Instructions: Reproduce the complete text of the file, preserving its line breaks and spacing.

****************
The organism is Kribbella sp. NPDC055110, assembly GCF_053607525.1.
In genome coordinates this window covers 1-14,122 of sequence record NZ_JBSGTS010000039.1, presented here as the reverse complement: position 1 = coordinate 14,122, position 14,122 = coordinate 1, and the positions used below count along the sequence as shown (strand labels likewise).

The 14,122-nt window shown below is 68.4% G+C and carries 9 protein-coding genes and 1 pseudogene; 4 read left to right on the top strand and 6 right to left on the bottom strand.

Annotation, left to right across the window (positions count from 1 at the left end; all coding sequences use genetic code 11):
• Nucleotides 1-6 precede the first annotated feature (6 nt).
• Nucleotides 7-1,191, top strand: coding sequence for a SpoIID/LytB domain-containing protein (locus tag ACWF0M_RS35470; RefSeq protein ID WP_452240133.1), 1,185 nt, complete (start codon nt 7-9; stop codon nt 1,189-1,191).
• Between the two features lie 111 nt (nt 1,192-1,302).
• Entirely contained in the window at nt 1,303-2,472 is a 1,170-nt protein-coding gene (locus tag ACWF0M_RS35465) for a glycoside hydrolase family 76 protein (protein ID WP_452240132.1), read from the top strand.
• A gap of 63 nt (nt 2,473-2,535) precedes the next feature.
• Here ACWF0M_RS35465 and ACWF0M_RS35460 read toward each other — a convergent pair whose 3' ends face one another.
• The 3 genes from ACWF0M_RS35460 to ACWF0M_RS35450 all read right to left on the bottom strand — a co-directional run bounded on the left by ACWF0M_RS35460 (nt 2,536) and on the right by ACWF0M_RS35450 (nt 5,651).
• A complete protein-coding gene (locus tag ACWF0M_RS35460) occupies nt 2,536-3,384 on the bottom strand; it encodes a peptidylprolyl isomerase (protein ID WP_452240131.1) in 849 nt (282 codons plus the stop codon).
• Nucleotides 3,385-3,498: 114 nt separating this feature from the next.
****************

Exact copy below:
The organism is Kribbella sp. NPDC055110, assembly GCF_053607525.1.
In genome coordinates this window covers 1-14,122 of sequence record NZ_JBSGTS010000039.1, presented here as the reverse complement: position 1 = coordinate 14,122, position 14,122 = coordinate 1, and the positions used below count along the sequence as shown (strand labels likewise).

The 14,122-nt window shown below is 68.4% G+C and carries 9 protein-coding genes and 1 pseudogene; 4 read left to right on the top strand and 6 right to left on the bottom strand.

Annotation, left to right across the window (positions count from 1 at the left end; all coding sequences use genetic code 11):
• Nucleotides 1-6 precede the first annotated feature (6 nt).
• Nucleotides 7-1,191, top strand: coding sequence for a SpoIID/LytB domain-containing protein (locus tag ACWF0M_RS35470; RefSeq protein ID WP_452240133.1), 1,185 nt, complete (start codon nt 7-9; stop codon nt 1,189-1,191).
• Between the two features lie 111 nt (nt 1,192-1,302).
• Entirely contained in the window at nt 1,303-2,472 is a 1,170-nt protein-coding gene (locus tag ACWF0M_RS35465) for a glycoside hydrolase family 76 protein (protein ID WP_452240132.1), read from the top strand.
• A gap of 63 nt (nt 2,473-2,535) precedes the next feature.
• Here ACWF0M_RS35465 and ACWF0M_RS35460 read toward each other — a convergent pair whose 3' ends face one another.
• The 3 genes from ACWF0M_RS35460 to ACWF0M_RS35450 all read right to left on the bottom strand — a co-directional run bounded on the left by ACWF0M_RS35460 (nt 2,536) and on the right by ACWF0M_RS35450 (nt 5,651).
• A complete protein-coding gene (locus tag ACWF0M_RS35460) occupies nt 2,536-3,384 on the bottom strand; it encodes a peptidylprolyl isomerase (protein ID WP_452240131.1) in 849 nt (282 codons plus the stop codon).
• Nucleotides 3,385-3,498: 114 nt separating this feature from the next.